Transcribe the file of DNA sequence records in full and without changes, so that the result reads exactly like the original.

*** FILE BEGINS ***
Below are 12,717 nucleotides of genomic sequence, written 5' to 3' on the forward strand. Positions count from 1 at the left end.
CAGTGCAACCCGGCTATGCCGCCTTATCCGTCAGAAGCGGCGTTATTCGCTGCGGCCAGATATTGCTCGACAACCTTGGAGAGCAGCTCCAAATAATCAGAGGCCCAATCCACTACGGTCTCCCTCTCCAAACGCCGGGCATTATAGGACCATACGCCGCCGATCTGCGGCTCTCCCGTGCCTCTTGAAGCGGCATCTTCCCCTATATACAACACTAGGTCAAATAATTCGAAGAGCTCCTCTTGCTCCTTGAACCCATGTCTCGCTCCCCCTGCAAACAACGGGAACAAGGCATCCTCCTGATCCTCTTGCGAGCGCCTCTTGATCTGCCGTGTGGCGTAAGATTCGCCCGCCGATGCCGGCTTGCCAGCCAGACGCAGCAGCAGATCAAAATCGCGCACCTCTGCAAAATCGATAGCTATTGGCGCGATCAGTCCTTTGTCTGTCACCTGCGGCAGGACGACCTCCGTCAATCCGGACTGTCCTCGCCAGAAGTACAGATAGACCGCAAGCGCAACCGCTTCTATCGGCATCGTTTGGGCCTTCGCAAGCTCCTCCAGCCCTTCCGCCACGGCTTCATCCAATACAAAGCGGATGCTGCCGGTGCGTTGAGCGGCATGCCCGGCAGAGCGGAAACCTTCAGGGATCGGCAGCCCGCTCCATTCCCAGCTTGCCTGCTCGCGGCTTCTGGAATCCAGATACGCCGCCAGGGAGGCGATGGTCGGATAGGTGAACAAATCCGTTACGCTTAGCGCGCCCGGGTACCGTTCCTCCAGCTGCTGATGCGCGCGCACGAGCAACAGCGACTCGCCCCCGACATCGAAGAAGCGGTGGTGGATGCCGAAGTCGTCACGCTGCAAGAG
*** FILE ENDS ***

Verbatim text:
Below are 12,717 nucleotides of genomic sequence, written 5' to 3' on the forward strand. Positions count from 1 at the left end.
CAGTGCAACCCGGCTATGCCGCCTTATCCGTCAGAAGCGGCGTTATTCGCTGCGGCCAGATATTGCTCGACAACCTTGGAGAGCAGCTCCAAATAATCAGAGGCCCAATCCACTACGGTCTCCCTCTCCAAACGCCGGGCATTATAGGACCATACGCCGCCGATCTGCGGCTCTCCCGTGCCTCTTGAAGCGGCATCTTCCCCTATATACAACACTAGGTCAAATAATTCGAAGAGCTCCTCTTGCTCCTTGAACCCATGTCTCGCTCCCCCTGCAAACAACGGGAACAAGGCATCCTCCTGATCCTCTTGCGAGCGCCTCTTGATCTGCCGTGTGGCGTAAGATTCGCCCGCCGATGCCGGCTTGCCAGCCAGACGCAGCAGCAGATCAAAATCGCGCACCTCTGCAAAATCGATAGCTATTGGCGCGATCAGTCCTTTGTCTGTCACCTGCGGCAGGACGACCTCCGTCAATCCGGACTGTCCTCGCCAGAAGTACAGATAGACCGCAAGCGCAACCGCTTCTATCGGCATCGTTTGGGCCTTCGCAAGCTCCTCCAGCCCTTCCGCCACGGCTTCATCCAATACAAAGCGGATGCTGCCGGTGCGTTGAGCGGCATGCCCGGCAGAGCGGAAACCTTCAGGGATCGGCAGCCCGCTCCATTCCCAGCTTGCCTGCTCGCGGCTTCTGGAATCCAGATACGCCGCCAGGGAGGCGATGGTCGGATAGGTGAACAAATCCGTTACGCTTAGCGCGCCCGGGTACCGTTCCTCCAGCTGCTGATGCGCGCGCACGAGCAACAGCGACTCGCCCCCGACATCGAAGAAGCGGTGGTGGATGCCGAAGTCGTCACGCTGCAAGAG